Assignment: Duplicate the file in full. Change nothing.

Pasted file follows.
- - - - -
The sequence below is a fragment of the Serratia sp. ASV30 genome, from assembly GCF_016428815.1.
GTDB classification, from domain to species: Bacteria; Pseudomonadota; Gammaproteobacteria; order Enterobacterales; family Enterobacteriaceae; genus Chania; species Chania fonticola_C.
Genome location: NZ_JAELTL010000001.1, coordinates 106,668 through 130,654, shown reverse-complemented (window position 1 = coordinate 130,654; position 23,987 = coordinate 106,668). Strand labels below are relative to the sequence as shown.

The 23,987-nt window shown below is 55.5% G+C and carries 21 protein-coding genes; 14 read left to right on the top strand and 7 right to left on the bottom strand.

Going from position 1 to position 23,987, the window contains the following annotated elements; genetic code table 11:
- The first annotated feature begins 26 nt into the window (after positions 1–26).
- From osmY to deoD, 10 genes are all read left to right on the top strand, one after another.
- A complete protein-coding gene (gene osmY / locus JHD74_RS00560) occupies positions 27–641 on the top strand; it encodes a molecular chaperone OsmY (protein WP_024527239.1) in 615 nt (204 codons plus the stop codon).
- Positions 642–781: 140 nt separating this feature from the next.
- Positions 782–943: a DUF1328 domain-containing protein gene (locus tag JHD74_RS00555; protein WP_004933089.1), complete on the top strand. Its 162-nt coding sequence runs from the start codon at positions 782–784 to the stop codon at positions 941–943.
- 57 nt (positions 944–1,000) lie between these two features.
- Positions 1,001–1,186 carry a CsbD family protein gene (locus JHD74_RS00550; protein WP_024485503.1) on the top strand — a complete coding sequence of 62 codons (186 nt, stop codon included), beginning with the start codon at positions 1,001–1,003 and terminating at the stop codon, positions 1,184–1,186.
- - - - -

The sequence below is a fragment of the Serratia sp. ASV30 genome, from assembly GCF_016428815.1.
GTDB classification, from domain to species: Bacteria; Pseudomonadota; Gammaproteobacteria; order Enterobacterales; family Enterobacteriaceae; genus Chania; species Chania fonticola_C.
Genome location: NZ_JAELTL010000001.1, coordinates 106,668 through 130,654, shown reverse-complemented (window position 1 = coordinate 130,654; position 23,987 = coordinate 106,668). Strand labels below are relative to the sequence as shown.

The 23,987-nt window shown below is 55.5% G+C and carries 21 protein-coding genes; 14 read left to right on the top strand and 7 right to left on the bottom strand.

Going from position 1 to position 23,987, the window contains the following annotated elements; genetic code table 11:
- The first annotated feature begins 26 nt into the window (after positions 1–26).
- From osmY to deoD, 10 genes are all read left to right on the top strand, one after another.
- A complete protein-coding gene (gene osmY / locus JHD74_RS00560) occupies positions 27–641 on the top strand; it encodes a molecular chaperone OsmY (protein WP_024527239.1) in 615 nt (204 codons plus the stop codon).
- Positions 642–781: 140 nt separating this feature from the next.
- Positions 782–943: a DUF1328 domain-containing protein gene (locus tag JHD74_RS00555; protein WP_004933089.1), complete on the top strand. Its 162-nt coding sequence runs from the start codon at positions 782–784 to the stop codon at positions 941–943.
- 57 nt (positions 944–1,000) lie between these two features.
- Positions 1,001–1,186 carry a CsbD family protein gene (locus JHD74_RS00550; protein WP_024485503.1) on the top strand — a complete coding sequence of 62 codons (186 nt, stop codon included), beginning with the start codon at positions 1,001–1,003 and terminating at the stop codon, positions 1,184–1,186.